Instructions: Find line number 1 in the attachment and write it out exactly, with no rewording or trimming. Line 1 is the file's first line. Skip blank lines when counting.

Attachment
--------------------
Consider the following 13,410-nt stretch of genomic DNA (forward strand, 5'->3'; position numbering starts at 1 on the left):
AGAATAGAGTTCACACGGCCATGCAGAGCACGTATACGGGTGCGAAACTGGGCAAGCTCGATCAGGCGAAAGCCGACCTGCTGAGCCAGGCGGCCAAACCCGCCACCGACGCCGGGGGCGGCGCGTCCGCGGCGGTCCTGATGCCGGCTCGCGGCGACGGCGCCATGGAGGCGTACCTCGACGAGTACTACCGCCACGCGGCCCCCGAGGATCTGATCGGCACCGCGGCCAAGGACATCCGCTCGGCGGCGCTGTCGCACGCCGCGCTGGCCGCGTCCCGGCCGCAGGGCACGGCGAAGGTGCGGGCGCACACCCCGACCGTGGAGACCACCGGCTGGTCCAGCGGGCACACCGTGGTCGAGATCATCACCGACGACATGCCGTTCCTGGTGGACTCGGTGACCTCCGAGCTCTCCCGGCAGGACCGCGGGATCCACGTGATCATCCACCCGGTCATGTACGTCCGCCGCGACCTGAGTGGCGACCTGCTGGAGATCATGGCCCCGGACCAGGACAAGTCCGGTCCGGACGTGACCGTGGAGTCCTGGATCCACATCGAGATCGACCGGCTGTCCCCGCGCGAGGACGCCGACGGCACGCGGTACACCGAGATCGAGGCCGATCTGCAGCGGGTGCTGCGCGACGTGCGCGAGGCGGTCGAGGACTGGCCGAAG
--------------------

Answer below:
Consider the following 13,410-nt stretch of genomic DNA (forward strand, 5'->3'; position numbering starts at 1 on the left):